The Virtual is Corked: Schizophrenic Modes of Meaning-Production in the Interstitial Semiotic Space of the Virtual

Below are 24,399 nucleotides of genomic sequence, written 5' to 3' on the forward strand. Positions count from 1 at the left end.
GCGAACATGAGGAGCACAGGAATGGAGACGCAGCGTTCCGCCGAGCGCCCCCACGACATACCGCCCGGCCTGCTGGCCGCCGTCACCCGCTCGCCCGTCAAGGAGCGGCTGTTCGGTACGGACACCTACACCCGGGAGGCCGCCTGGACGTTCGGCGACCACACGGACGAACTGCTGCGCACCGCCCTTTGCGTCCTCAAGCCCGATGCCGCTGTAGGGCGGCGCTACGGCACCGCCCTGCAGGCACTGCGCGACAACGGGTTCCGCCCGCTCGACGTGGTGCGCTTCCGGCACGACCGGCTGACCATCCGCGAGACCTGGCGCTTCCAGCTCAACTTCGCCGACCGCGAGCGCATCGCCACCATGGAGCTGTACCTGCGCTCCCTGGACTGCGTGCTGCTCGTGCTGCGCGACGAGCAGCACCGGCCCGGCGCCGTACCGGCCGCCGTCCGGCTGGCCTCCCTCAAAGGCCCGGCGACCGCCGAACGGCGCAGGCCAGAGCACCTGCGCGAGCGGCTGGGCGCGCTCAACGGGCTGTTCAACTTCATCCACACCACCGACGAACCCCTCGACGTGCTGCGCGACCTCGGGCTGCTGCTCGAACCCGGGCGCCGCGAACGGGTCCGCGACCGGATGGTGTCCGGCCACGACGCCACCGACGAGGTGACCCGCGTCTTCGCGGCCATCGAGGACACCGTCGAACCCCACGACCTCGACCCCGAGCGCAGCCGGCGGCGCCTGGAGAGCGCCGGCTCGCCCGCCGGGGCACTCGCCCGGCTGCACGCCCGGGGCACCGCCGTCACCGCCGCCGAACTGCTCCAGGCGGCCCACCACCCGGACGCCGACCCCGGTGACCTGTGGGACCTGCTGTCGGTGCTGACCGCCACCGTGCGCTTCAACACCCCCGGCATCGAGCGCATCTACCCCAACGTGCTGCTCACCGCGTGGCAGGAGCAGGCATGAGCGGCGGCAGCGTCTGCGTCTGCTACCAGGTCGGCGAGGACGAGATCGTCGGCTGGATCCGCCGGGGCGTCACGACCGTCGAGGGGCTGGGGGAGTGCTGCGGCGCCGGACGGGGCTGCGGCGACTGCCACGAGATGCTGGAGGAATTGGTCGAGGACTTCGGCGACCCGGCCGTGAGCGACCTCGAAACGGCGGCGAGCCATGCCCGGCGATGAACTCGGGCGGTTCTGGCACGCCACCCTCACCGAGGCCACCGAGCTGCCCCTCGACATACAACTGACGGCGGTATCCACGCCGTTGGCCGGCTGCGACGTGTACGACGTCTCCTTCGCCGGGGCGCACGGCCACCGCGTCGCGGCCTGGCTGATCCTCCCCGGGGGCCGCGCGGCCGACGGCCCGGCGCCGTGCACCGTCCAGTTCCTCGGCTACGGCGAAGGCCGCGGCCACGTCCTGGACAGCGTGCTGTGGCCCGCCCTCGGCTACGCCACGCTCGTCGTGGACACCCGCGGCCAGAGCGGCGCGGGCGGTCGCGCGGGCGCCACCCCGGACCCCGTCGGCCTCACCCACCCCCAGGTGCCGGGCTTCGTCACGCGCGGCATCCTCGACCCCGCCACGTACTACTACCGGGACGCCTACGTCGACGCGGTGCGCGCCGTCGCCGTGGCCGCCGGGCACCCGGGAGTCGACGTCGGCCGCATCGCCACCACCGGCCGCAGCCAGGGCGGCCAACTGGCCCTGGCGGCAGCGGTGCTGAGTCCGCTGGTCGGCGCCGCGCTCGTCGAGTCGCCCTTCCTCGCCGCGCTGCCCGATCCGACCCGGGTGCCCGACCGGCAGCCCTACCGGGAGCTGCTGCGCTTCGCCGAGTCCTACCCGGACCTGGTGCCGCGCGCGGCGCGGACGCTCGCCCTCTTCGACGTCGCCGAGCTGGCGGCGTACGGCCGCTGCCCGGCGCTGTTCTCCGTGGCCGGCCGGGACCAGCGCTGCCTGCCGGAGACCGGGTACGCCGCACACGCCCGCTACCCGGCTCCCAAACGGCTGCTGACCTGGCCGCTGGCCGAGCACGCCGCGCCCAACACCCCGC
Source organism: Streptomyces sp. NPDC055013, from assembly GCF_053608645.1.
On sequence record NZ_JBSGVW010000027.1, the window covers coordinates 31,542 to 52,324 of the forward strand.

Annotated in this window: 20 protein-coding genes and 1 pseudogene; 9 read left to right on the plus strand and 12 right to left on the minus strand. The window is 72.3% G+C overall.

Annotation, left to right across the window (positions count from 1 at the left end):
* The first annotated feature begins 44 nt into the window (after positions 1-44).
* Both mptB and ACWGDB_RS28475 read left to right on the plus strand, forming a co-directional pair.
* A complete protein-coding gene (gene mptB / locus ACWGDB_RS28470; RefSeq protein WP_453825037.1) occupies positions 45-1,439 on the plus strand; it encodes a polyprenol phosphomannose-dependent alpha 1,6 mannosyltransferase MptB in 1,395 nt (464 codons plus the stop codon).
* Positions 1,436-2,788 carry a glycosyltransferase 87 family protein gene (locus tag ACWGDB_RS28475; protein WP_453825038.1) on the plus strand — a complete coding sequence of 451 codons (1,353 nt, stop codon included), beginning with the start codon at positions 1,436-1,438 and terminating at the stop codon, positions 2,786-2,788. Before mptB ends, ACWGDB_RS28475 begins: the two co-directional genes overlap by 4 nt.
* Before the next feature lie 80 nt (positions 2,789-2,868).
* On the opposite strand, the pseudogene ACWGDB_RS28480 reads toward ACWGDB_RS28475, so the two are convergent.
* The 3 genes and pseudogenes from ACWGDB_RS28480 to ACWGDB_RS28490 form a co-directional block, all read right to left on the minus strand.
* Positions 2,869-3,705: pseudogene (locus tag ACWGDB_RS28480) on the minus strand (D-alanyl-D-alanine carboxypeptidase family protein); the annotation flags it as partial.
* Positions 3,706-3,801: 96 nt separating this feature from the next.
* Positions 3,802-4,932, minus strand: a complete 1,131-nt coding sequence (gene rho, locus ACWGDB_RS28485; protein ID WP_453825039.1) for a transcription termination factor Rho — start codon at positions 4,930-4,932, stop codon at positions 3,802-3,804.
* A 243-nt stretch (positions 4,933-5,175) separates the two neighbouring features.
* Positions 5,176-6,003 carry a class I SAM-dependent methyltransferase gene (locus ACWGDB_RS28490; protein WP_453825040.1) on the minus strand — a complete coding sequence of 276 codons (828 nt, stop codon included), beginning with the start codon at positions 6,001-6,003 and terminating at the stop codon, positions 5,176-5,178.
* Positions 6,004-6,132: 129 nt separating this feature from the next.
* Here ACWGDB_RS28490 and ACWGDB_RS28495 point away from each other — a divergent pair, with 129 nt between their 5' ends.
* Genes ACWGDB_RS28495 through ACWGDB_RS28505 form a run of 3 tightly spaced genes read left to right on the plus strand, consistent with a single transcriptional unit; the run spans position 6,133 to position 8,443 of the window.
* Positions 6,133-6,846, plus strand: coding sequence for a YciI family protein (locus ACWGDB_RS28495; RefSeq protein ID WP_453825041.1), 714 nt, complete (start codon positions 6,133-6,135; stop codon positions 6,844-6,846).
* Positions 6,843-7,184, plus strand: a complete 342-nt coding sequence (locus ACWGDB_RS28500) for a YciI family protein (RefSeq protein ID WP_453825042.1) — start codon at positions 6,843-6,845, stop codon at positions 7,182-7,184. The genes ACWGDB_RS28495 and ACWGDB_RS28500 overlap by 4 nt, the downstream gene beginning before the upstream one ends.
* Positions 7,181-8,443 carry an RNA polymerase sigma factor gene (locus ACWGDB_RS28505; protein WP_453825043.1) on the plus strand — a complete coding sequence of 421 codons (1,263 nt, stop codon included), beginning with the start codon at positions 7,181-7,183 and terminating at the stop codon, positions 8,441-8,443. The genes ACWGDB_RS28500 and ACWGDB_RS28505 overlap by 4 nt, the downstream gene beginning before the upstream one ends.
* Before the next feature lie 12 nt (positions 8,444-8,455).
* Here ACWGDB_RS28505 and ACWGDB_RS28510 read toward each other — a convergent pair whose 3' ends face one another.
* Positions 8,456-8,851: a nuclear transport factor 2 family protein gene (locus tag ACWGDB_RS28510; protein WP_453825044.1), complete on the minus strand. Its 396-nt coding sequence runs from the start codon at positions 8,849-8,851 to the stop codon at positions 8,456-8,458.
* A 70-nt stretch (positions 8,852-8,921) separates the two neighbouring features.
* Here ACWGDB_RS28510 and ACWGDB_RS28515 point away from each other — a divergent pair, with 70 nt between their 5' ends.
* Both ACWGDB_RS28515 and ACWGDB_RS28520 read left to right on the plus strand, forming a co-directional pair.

Abstract: The schizophrenic modes of meaning-production for the virtual arise from it being an interstitial space that mediates instead of inertly connecting that which it signifies. Virtuality is a discursive formation rife with active and plural signification – signification that is constantly in flux. Lessig’s virtual Social Contract – or, Lex Informatica – is the code that would produce referentiality between sender and receiver when a digital object signifies through the virtual. Without the Lex Informatica, the virtual is corked. In oenology (or the study and science of wine and wine-making), “corking” is a process whereby a wine is said to go bad. Corking does not refer to a situation where particles of cork float in the wine, but rather where a natural fungi that may reside in cork, comes in contact with certain chlorides present in sterilization products used in wine-making. A chemical compound called TCA is produced (Gorman-McAdams). This “cork taint” chemical becomes an interstitial element for the wine and cork while redefining and controlling the meaning of each. Virtuality as semiosis - or the virtual as a semiotic spatiotemporal register - becomes the digital taint for a digital object’s machine meaning and meaning in language (the engineering register and linguistic register, respectively). Virtuality is a virulent “chemical” that brings about Chun’s “visual culture” and the fetish of “transparency”, but this virulence need not necessitate neo-luddite reactions.